The moon begins this month four days from full phase. And, that is also a lunar eclipse, since it’s 14 days after the solar eclipse last month. Jupiter and Saturn snuggle up close on the following days, both giant planets within two degrees of the moon July 5 and 6, respectively. By July 11, Mars is also in the picture, also two degrees from Luna, and an early morning apparition. Neptune is in the frame, too, a little to the west of Mars.
July14, Uranus meets up with the crescent moon, a little to the west of the Pleiades, while looking straight east. July 17, Venus, now the Morning Star, helps locate the thin crescent moon, both directly below the Pleiades. This is the time for stargazing, when the evenings are getting dark earlier, the moon is new and Saturn is at opposition. With a clear view to the horizon July 19, you can see from west to east, Jupiter, Saturn, Neptune, Mars, Uranus, Venus, the moon, and Mercury. What a line up!
The eclipse mentioned above is of the penumbral kind, so not much to see. The moon just barely skims into Earth’s shadow, so any change in brightness of the moon’s northern limb will be just barely noticeable.
Mercury is in front of the sun until mid-month, reaching greatest elongation west July 22. Watch for the spectacular planetary line up July 19 and the moon joining up with the speedy Mercury in the eastern morning sky.
Venus, the Morning Star, rises more than two hours before the sun in the eastern sky. The bright planet achieves GIE (greatest illuminated extent) July 10; even though still at crescent phase, the number of square degrees is greatest and thus at GIE.
Mars is joined by the moon July 11, as the red planet gets nearer and nearer. It will be slightly less than half the distance from Earth to the sun, closer than it will be for the next 15 years, when it reaches opposition in October.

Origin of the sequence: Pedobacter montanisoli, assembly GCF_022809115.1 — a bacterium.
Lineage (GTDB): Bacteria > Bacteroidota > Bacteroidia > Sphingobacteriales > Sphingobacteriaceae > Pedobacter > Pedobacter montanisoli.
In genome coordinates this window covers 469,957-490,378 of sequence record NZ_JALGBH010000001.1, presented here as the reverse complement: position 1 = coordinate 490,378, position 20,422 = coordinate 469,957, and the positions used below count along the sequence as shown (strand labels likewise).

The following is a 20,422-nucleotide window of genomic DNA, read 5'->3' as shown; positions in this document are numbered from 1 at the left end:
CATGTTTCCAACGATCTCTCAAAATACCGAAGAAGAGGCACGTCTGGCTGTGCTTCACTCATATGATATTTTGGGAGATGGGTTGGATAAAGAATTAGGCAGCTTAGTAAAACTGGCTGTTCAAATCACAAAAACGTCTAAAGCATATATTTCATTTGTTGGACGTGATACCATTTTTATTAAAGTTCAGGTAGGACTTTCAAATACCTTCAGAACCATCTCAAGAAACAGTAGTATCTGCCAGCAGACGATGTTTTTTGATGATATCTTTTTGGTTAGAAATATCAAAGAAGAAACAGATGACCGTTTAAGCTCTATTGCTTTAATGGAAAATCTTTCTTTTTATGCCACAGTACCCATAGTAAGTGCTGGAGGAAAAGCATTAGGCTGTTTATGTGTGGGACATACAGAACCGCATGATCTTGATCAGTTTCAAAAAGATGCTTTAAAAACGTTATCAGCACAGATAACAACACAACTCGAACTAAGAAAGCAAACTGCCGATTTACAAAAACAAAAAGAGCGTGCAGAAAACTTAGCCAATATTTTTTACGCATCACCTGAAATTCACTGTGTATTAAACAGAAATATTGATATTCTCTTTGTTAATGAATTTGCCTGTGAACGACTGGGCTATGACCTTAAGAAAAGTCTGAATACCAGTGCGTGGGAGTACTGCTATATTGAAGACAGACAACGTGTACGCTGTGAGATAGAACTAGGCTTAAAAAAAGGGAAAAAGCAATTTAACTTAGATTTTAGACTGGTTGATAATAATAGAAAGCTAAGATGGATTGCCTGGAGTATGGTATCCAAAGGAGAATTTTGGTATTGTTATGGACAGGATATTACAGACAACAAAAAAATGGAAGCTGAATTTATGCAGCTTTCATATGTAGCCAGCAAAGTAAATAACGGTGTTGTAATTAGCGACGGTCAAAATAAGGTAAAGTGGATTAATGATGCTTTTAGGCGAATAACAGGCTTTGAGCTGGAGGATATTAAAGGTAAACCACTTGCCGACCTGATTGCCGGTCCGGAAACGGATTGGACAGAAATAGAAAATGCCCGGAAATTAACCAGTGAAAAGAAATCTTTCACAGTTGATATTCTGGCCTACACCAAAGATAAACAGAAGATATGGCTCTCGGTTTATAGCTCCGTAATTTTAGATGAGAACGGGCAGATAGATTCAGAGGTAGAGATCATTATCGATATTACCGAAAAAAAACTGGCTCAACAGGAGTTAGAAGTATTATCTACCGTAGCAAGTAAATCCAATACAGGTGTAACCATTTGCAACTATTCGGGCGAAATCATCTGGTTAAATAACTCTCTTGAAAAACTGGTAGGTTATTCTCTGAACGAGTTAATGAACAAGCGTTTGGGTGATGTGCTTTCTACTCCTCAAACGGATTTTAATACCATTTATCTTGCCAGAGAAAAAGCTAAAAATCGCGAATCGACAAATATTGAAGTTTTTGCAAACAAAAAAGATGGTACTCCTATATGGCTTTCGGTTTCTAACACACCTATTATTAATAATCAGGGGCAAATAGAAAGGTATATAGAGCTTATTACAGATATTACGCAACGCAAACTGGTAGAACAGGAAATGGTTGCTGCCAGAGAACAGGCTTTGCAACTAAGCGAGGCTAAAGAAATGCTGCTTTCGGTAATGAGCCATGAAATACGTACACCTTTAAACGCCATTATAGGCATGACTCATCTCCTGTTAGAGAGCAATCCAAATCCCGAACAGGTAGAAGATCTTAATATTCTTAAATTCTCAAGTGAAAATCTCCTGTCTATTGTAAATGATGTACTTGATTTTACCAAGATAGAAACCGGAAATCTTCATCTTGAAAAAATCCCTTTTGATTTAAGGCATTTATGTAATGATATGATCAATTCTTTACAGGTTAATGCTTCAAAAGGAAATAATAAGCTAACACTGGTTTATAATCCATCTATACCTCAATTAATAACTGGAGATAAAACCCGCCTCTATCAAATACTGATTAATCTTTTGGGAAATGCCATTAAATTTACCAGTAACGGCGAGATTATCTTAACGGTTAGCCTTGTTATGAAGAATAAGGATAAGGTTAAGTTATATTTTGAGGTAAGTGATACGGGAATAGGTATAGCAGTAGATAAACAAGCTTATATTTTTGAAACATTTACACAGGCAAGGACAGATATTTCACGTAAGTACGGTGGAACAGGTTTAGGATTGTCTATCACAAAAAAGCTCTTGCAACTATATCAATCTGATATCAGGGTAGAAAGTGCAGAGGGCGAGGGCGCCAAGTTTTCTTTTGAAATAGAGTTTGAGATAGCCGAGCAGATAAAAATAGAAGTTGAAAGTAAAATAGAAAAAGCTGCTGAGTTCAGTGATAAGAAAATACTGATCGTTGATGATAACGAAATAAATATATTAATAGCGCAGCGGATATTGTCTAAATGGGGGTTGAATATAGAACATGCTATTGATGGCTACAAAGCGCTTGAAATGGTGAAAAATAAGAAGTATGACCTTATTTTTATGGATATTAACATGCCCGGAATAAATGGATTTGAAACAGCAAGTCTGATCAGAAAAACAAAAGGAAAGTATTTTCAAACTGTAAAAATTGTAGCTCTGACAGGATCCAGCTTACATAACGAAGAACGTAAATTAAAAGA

Jupiter will be at opposition July 15, hugging the horizon along with Saturn. The two planets will be side by side for the rest of the year. Watch for the nearby moon July 5.
Saturn rises slightly after Jupiter around 11 p.m., the two of them cruising across the night sky until dawn. The moon is two degrees south of the Ringed Planet July 6.
Uranus is visible in the night sky among the stars of Aries, the Ram. July 14, the crescent moon is four degrees south of the gas planet.
Neptune crosses the sky among the stars of Aquarius, just a little west of Mars.
The minor planet Pallas is at opposition July 12.
The southern Delta Aquariid meteor shower peaks in the early morning of July 27.
James Edgar has had an interest in the night sky all his life. He joined The Royal Astronomical Society of Canada in 2000, was national president for two terms, is now the editor of the Observer’s Handbook, and production manager of the bi-monthly RASC Journal. The IAU named asteroid 1995 XC5 “(22421) Jamesedgar” in his honour.